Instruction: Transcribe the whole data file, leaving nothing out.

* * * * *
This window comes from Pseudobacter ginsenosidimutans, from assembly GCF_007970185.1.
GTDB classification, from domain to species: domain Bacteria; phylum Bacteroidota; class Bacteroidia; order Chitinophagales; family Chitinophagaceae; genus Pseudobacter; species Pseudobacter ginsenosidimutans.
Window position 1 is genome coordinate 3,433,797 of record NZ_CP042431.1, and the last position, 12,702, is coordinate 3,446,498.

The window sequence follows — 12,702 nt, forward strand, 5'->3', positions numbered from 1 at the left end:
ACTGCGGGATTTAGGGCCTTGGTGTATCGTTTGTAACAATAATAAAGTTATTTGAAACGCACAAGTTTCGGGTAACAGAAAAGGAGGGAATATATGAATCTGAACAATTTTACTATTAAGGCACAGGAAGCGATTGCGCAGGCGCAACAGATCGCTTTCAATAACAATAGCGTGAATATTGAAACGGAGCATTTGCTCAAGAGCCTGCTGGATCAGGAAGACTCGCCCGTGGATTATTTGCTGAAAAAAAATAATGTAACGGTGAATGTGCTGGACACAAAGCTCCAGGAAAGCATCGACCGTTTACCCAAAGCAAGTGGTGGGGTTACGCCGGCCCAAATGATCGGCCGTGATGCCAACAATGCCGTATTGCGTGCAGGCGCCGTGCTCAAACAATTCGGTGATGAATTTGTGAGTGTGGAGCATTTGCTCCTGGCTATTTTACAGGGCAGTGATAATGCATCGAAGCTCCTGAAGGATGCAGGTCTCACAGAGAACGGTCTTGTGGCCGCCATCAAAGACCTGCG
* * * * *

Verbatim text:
This window comes from Pseudobacter ginsenosidimutans, from assembly GCF_007970185.1.
GTDB classification, from domain to species: domain Bacteria; phylum Bacteroidota; class Bacteroidia; order Chitinophagales; family Chitinophagaceae; genus Pseudobacter; species Pseudobacter ginsenosidimutans.
Window position 1 is genome coordinate 3,433,797 of record NZ_CP042431.1, and the last position, 12,702, is coordinate 3,446,498.

The window sequence follows — 12,702 nt, forward strand, 5'->3', positions numbered from 1 at the left end:
ACTGCGGGATTTAGGGCCTTGGTGTATCGTTTGTAACAATAATAAAGTTATTTGAAACGCACAAGTTTCGGGTAACAGAAAAGGAGGGAATATATGAATCTGAACAATTTTACTATTAAGGCACAGGAAGCGATTGCGCAGGCGCAACAGATCGCTTTCAATAACAATAGCGTGAATATTGAAACGGAGCATTTGCTCAAGAGCCTGCTGGATCAGGAAGACTCGCCCGTGGATTATTTGCTGAAAAAAAATAATGTAACGGTGAATGTGCTGGACACAAAGCTCCAGGAAAGCATCGACCGTTTACCCAAAGCAAGTGGTGGGGTTACGCCGGCCCAAATGATCGGCCGTGATGCCAACAATGCCGTATTGCGTGCAGGCGCCGTGCTCAAACAATTCGGTGATGAATTTGTGAGTGTGGAGCATTTGCTCCTGGCTATTTTACAGGGCAGTGATAATGCATCGAAGCTCCTGAAGGATGCAGGTCTCACAGAGAACGGTCTTGTGGCCGCCATCAAAGACCTGCG